5 Tips for Teachers Experiencing Burnout

By now, thanks (or no thanks) to Covid, I think the whole world understands just how exhausting and demanding it is to be a teacher. The sudden shift of learning from an actual school building to student homes has been a big eye opener for many. 

The thing is, for many of us in the field, teaching was already tough to begin with. While we love what we do, there are ongoing components to this job that oftentimes lead to stress, overwhelm, and frustration. Some of these factors include large class sizes, testing demands, lack of family and/or administrative support, constantly changing curriculum, meeting special and diverse needs, and grading, among many other things. We want to be our best and do our best for those we serve, and sometimes, it simply feels impossible. When this happens, we reach a point of burnout. 

So, what exactly does burnout look like and how do you know if you are experiencing it? Teachers who are dealing with burnout display signs of cynicism, feelings of ineffectiveness, and physical and emotional exhaustion, among other things. Equally concerning is the fact that feelings of burnout extend beyond the teacher. Family members, students, and the entire educational system are also negatively impacted. 

Burnout is a real phenomenon among teachers across the nation and something that NEA has addressed as a critical issue that must be properly dealt with. According to research, leaders who protect their teacher’s time, welcome their input, and invest in their mental and emotional well-being through comprehensive programs, see greater rates of success. Yes, please!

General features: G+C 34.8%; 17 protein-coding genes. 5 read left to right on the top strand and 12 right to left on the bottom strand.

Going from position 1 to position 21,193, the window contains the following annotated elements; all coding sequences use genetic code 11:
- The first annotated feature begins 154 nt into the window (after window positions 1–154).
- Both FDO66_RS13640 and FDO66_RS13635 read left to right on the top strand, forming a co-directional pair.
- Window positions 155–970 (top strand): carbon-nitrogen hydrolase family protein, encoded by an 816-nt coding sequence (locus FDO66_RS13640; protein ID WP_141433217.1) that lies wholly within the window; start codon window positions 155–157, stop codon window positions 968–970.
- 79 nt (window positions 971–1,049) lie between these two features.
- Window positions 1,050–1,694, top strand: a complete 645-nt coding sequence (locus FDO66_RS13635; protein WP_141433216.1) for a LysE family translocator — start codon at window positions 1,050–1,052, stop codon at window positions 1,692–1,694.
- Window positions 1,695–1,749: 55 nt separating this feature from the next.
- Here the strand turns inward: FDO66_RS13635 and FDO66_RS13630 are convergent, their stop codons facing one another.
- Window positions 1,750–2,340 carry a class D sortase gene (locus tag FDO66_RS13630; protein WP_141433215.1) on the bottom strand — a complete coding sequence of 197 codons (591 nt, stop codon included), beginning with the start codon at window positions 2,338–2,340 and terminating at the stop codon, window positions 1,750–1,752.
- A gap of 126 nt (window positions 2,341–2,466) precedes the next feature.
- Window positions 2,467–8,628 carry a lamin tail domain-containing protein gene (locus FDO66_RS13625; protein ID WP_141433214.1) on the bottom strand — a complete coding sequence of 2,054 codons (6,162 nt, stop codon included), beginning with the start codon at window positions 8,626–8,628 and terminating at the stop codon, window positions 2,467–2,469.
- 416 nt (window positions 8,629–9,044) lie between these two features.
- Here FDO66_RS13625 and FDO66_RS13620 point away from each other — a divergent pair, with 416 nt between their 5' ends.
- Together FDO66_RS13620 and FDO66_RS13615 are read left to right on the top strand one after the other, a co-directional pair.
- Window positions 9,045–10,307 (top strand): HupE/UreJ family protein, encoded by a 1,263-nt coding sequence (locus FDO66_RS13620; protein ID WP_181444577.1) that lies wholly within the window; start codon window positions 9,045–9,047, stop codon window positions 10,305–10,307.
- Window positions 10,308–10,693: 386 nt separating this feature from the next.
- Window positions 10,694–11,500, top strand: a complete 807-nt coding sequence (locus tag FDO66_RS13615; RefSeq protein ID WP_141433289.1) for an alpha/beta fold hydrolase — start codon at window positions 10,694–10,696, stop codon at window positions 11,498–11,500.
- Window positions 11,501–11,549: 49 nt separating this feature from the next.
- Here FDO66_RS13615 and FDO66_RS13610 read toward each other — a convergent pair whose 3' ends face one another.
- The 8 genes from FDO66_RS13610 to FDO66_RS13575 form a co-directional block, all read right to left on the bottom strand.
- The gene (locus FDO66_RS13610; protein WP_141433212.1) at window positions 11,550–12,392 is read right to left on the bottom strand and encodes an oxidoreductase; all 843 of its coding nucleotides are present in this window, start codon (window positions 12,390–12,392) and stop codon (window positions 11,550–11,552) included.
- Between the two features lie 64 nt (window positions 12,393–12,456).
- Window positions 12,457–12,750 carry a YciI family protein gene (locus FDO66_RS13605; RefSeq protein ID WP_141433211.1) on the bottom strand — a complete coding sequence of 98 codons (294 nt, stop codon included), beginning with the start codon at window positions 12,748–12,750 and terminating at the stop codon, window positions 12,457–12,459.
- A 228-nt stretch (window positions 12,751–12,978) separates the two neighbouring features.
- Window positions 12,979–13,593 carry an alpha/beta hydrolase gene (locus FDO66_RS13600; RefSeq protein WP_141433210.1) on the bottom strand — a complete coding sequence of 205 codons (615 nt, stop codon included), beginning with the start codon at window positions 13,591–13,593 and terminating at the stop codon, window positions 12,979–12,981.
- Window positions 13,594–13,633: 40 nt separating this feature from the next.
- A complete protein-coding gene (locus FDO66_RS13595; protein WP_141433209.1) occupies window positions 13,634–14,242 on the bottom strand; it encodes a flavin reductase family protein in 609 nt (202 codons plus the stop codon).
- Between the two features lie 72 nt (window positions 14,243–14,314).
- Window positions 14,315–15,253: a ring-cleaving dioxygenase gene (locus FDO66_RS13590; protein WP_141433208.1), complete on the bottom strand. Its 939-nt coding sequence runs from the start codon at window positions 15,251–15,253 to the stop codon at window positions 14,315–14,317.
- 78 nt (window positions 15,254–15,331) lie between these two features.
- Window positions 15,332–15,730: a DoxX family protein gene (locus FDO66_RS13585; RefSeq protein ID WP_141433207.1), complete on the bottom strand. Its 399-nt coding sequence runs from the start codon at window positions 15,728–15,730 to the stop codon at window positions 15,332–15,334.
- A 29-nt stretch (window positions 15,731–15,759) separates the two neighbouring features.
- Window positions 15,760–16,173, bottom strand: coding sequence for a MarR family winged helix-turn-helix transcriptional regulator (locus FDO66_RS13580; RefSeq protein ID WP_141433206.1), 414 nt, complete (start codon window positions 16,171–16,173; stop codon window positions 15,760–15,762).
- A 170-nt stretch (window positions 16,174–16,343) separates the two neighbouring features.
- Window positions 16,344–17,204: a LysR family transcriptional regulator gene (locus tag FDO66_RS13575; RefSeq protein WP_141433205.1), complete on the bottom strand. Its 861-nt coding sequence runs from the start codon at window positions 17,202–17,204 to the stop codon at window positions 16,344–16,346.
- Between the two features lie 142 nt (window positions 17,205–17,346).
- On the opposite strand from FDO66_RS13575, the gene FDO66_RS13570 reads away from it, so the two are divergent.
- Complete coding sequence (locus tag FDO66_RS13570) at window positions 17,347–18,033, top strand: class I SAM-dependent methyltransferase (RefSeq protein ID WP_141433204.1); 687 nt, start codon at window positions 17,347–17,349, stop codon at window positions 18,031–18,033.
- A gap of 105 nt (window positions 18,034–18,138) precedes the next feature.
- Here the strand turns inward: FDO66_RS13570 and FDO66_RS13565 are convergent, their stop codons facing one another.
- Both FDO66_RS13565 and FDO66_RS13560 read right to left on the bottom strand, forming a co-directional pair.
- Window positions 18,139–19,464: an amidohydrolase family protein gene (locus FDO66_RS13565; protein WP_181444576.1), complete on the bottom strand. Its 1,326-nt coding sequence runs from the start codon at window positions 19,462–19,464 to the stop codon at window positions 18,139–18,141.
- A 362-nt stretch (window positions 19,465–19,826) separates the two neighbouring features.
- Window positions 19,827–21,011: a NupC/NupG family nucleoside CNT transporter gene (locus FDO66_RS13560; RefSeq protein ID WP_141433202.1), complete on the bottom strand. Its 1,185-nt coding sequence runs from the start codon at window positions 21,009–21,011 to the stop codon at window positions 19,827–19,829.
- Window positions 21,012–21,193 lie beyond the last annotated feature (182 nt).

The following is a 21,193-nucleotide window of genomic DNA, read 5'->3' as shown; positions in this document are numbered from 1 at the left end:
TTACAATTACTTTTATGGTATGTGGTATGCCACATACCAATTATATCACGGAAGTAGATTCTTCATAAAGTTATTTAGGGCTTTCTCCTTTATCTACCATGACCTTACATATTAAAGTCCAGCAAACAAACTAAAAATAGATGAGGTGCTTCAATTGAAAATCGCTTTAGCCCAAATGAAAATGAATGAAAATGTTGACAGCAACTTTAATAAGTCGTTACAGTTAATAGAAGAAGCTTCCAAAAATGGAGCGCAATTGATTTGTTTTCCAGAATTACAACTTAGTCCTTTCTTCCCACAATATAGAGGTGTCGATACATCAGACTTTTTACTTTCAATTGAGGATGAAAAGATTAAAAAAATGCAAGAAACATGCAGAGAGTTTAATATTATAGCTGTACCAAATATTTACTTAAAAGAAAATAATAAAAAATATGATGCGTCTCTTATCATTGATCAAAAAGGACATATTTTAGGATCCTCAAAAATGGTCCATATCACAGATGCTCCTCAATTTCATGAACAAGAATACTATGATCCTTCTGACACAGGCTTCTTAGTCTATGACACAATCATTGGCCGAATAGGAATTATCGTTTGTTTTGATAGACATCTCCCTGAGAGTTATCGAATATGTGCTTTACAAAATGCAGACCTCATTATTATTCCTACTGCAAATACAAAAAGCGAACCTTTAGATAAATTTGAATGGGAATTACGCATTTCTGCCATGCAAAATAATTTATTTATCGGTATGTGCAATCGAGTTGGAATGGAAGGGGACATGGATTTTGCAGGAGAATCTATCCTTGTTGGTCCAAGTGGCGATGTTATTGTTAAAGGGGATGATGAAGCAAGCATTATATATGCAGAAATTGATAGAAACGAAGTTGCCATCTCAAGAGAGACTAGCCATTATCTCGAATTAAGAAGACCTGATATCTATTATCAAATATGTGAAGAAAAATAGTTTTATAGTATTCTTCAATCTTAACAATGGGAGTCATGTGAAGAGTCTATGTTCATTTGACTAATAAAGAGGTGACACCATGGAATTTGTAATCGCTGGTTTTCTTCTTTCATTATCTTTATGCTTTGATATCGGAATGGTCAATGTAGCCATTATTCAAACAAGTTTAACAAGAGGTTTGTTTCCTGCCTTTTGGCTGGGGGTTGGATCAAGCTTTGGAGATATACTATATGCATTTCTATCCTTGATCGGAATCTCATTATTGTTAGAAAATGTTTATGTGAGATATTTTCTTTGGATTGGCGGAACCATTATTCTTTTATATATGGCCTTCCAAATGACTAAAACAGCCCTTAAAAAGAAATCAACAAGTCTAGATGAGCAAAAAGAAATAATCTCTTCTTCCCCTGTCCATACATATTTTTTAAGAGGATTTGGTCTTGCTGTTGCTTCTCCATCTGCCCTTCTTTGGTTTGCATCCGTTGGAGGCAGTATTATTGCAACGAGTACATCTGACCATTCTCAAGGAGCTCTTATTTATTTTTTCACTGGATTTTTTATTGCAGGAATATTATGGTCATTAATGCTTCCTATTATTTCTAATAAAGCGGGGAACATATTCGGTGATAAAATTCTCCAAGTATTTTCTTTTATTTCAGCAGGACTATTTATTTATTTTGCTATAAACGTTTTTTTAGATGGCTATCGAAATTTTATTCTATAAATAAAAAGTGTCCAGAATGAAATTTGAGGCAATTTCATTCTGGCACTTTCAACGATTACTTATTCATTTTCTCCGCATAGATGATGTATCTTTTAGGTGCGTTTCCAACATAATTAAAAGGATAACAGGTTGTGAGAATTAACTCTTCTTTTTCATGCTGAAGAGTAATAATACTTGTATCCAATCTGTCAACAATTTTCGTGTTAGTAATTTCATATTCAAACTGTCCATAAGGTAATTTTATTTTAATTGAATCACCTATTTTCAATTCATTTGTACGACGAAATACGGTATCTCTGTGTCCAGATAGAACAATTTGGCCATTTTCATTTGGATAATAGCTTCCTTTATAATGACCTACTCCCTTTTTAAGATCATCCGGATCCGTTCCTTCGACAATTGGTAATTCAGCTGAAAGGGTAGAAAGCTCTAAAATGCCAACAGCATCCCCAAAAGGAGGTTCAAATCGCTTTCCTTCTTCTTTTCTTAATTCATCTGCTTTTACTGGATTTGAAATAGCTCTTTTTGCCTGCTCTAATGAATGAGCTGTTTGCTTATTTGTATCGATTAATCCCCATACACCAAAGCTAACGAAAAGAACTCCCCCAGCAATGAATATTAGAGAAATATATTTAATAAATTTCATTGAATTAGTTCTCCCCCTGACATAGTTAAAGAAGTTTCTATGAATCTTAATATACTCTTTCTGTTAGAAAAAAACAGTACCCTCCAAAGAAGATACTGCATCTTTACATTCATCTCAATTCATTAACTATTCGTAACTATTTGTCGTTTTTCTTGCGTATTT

But what can we, as teachers, do for ourselves to relieve the feeling of burnout? 

Here are 5 ideas to help get relief during burnout:

  1. Talk about it. There is something to be said about expressing your thoughts and feelings with someone else, whether that be with a friend, colleague, or professional. 
  2. Practice Self Care. You know best what your mind, body, and soul needs. Whether this looks like breathwork, journaling, reading, walking, getting a massage, or joining a new group, self-care is a must that you must tend to regularly. 
  3. Set boundaries. Know when to say yes and when to say no and stick to it. Decide now when you will stop working and what times you will dedicate to yourself, your family, and any of your social networks. 
  4. Reflect, Evaluate, and Understand what is impacting you the most. Once you are able to identify your greatest stressors, decide what you can do to address and alleviate only what is within your control. Release yourself from the burden of everything else and do your best to practice ongoing evaluation. 
  5. Design your Day. Each day, decide how your day will be by choosing an affirmation or mantra and stick to it. Decide that no matter what, you will persevere through any challenges that may arise and embrace all the good.

You can find more tips on self-care for educators by browsing related blogs, connecting with other educators, and staying in touch with your needs. 

One thing we can count on as educators, is that there will always be challenges. More importantly, however, is that with the right support and approach, teaching is also a job that carries with it an enormous amount of fulfillment, impact, and purpose. Together, we can thrive and continue changing the world one mind at a time. 


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